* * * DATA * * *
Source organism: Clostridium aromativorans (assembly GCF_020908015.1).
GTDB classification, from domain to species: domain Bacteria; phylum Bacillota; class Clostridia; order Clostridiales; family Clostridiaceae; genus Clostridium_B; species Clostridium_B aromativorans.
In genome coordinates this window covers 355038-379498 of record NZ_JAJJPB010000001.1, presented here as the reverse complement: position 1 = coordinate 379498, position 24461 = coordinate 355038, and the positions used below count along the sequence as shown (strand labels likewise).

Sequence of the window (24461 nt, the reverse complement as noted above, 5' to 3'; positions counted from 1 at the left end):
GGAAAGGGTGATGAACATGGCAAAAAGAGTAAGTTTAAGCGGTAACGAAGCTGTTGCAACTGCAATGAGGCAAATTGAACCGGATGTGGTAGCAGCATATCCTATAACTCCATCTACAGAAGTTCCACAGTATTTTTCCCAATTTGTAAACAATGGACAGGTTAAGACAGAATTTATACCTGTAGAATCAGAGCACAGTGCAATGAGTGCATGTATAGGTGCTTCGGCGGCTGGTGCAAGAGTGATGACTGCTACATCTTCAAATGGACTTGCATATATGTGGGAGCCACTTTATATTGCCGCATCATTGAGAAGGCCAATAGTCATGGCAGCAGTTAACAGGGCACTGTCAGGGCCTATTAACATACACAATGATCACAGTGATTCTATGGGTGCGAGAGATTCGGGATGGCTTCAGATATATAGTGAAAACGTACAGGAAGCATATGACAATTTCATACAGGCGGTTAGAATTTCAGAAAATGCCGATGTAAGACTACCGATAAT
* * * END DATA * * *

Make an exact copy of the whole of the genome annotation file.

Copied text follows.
Source organism: Clostridium aromativorans (assembly GCF_020908015.1).
GTDB classification, from domain to species: domain Bacteria; phylum Bacillota; class Clostridia; order Clostridiales; family Clostridiaceae; genus Clostridium_B; species Clostridium_B aromativorans.
In genome coordinates this window covers 355038-379498 of record NZ_JAJJPB010000001.1, presented here as the reverse complement: position 1 = coordinate 379498, position 24461 = coordinate 355038, and the positions used below count along the sequence as shown (strand labels likewise).

Sequence of the window (24461 nt, the reverse complement as noted above, 5' to 3'; positions counted from 1 at the left end):
GGAAAGGGTGATGAACATGGCAAAAAGAGTAAGTTTAAGCGGTAACGAAGCTGTTGCAACTGCAATGAGGCAAATTGAACCGGATGTGGTAGCAGCATATCCTATAACTCCATCTACAGAAGTTCCACAGTATTTTTCCCAATTTGTAAACAATGGACAGGTTAAGACAGAATTTATACCTGTAGAATCAGAGCACAGTGCAATGAGTGCATGTATAGGTGCTTCGGCGGCTGGTGCAAGAGTGATGACTGCTACATCTTCAAATGGACTTGCATATATGTGGGAGCCACTTTATATTGCCGCATCATTGAGAAGGCCAATAGTCATGGCAGCAGTTAACAGGGCACTGTCAGGGCCTATTAACATACACAATGATCACAGTGATTCTATGGGTGCGAGAGATTCGGGATGGCTTCAGATATATAGTGAAAACGTACAGGAAGCATATGACAATTTCATACAGGCGGTTAGAATTTCAGAAAATGCCGATGTAAGACTACCGATAAT